6. Someone you like. Of course, it's crucial that you trust your doctor's skills and judgment. But it also helps to like your doctor. People who feel at ease with their doctors are more likely to follow the treatment plans and drug schedules the doctors prescribe, research shows.
7. Looks beyond drug treatment. Drugs should be just one part of treating your Crohn's. Your doctor should also talk to you about eating and nutrition, helpful lifestyle habits like exercise and not smoking, and surgery, if it could help you.
8. A good office staff. Does the staff answer your calls or return them right away? Are they polite and helpful?
9. Insurance. Is the doctor on your insurance plan?
10. Easy access. If your symptoms get worse, can you get in to see the doctor quickly? Does the doctor respond to your calls or emails?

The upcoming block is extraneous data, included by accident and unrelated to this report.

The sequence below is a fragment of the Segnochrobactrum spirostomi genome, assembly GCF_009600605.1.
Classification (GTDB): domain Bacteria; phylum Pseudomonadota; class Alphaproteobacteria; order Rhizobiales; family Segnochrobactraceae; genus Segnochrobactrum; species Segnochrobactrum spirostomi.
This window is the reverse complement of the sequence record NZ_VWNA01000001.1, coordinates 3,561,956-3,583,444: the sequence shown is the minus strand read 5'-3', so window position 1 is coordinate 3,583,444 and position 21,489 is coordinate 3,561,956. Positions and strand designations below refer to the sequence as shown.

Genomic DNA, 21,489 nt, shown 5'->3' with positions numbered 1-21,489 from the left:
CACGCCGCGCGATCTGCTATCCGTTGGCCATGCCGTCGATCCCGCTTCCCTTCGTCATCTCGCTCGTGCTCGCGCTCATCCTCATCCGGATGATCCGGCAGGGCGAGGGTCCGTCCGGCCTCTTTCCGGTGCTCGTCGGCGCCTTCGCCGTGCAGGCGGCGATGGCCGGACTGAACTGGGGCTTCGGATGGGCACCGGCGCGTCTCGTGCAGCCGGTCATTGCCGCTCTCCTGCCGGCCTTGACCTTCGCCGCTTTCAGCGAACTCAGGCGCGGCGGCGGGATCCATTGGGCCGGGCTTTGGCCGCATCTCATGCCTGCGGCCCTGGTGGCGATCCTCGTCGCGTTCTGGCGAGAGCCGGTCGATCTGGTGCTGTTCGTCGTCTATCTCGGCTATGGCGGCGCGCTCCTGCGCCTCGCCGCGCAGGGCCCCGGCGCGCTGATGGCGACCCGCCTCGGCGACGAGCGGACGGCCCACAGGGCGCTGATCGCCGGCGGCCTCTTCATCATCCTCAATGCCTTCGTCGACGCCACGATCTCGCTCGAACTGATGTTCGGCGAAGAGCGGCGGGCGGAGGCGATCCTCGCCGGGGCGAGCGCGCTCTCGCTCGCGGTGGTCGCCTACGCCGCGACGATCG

What to Do if Your Doctor Misses the Mark
If your doctor doesn't hit the mark in all areas, these tips can help improve your experience:
Learn about Crohn's and its treatment. Come to your doctor visit with a list of questions. Ask your most pressing questions first. Your doctor or a staff member might also answer questions by email. Let you doctor know if you don't understand something or need something repeated. No question is too basic.
Be honest. Keep notes of your symptoms and the treatments you've tried, including over-the-counter drugs and nutrition supplements. Tell your doctor how you feel, and admit if you miss a dose of a prescribed drug.
If you don't think your doctor is right for you, look for another one. Your insurance provider, regular doctor, friends, or the American College of Gastroenterology may be able to help you find one who specializes in treating Crohn's.